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Friday, July 01, 2011

Employment And Wages Are Significantly Higher In Right-To-Work States

22 states have passed laws that allow employees in workplaces that have been unionized, the right to not join the union and still be allowed to work in those businesses. On average, the right-to-work states have better employment, higher wages and lower takes.


Graph obtained from

Better Job, Wage Gains

It seems to be a good deal for the workers, too. The U.S. unemployment rate is 9.1%. In right-to-work states the average is 7.9% — 8.6% adjusted for population.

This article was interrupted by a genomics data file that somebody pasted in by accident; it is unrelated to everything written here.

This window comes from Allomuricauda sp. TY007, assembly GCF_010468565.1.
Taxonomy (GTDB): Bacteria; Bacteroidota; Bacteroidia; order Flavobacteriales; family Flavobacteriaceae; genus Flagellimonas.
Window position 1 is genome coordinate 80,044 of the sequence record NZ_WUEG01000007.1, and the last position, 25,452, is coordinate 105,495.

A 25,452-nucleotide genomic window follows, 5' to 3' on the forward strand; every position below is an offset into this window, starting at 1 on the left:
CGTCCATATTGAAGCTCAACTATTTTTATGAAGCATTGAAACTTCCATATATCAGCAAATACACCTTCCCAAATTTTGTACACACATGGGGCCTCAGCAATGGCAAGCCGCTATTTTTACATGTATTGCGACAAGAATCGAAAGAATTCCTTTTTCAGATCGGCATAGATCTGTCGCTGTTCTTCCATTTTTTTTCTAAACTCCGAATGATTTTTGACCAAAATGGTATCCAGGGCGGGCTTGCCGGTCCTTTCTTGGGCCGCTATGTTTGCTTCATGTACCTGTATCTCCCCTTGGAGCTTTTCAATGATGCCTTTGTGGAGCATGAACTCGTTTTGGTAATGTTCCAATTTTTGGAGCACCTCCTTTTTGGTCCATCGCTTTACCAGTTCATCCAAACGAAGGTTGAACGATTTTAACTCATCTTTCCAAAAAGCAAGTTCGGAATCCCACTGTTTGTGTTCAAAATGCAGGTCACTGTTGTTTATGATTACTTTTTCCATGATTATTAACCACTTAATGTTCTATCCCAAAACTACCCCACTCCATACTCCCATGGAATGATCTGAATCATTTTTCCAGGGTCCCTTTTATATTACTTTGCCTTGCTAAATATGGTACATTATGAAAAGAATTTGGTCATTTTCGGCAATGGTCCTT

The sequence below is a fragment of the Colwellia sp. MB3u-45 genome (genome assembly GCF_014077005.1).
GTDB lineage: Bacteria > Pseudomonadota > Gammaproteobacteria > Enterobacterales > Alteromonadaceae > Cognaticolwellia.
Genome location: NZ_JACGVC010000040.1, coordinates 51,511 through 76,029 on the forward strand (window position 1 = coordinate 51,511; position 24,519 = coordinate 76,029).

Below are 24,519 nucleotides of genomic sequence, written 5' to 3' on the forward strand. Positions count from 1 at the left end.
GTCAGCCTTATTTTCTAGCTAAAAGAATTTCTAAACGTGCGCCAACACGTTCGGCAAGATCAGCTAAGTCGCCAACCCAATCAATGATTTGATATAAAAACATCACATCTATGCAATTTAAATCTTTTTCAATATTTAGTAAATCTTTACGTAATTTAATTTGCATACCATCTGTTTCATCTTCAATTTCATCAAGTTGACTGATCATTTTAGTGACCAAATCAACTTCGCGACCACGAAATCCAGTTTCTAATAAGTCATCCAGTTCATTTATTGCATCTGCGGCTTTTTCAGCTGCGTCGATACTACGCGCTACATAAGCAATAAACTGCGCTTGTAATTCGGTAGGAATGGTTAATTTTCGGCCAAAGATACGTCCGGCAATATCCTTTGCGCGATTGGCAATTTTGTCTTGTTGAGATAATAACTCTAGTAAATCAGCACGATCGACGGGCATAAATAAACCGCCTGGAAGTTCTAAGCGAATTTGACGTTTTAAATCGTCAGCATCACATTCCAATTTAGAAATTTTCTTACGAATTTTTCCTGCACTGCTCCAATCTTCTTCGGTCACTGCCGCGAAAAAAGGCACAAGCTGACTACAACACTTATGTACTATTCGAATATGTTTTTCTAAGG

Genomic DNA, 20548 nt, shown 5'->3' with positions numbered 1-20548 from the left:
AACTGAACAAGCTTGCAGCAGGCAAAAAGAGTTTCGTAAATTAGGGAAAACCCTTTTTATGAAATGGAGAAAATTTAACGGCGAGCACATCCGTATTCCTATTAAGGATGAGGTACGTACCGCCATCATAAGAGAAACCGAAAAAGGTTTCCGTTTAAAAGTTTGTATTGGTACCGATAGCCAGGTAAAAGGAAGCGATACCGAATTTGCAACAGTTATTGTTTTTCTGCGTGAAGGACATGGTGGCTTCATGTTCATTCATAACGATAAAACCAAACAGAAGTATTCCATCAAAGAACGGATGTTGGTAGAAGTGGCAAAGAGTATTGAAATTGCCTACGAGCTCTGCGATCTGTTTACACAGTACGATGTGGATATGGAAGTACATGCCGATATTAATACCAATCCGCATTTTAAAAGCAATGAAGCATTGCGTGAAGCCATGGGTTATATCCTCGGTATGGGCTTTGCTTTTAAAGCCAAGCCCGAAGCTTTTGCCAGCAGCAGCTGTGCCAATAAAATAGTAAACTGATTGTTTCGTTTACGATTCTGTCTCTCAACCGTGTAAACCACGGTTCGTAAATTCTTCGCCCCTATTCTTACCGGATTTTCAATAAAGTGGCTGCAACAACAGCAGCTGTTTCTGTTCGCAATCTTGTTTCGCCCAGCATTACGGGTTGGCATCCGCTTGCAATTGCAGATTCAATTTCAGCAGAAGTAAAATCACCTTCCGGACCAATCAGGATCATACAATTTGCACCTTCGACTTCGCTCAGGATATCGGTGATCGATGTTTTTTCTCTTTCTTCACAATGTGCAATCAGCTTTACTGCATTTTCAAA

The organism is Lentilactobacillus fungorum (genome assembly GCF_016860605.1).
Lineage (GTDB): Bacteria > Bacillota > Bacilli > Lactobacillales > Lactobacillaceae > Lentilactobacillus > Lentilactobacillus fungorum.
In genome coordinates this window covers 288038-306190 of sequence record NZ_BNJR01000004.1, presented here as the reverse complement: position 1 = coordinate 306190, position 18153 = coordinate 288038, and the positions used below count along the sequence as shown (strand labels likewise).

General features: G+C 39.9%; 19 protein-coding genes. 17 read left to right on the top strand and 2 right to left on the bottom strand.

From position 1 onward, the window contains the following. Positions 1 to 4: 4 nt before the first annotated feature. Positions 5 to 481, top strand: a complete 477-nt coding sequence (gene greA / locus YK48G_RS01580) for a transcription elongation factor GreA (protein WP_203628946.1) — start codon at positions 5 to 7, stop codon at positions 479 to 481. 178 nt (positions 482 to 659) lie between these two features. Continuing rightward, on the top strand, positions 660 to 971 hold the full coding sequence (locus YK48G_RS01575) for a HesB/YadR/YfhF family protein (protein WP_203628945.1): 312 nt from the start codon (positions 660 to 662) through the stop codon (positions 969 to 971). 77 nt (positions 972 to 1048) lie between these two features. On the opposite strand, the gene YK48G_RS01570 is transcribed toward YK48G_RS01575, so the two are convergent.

Between 1977-08, employment grew 100% in right-to-work states vs. the national average of 71% and 56.5% in non-right-to-work states. That's according to a January study that Ohio University economics professor Richard Vedder did for the Indiana Chamber of Commerce.

In this period, real per capita income in the right-to-work states grew 62.3% vs. the national average of 54.7% and 52.8% for non-right-to-work states.

Vedder has studied right-to-work laws for decades and argues that this success is not a coincidence.

" I've been looking for ways to show that these laws don't really (impact) anything. But I haven't found it yet," Vedder said.

Numbers don't lie.

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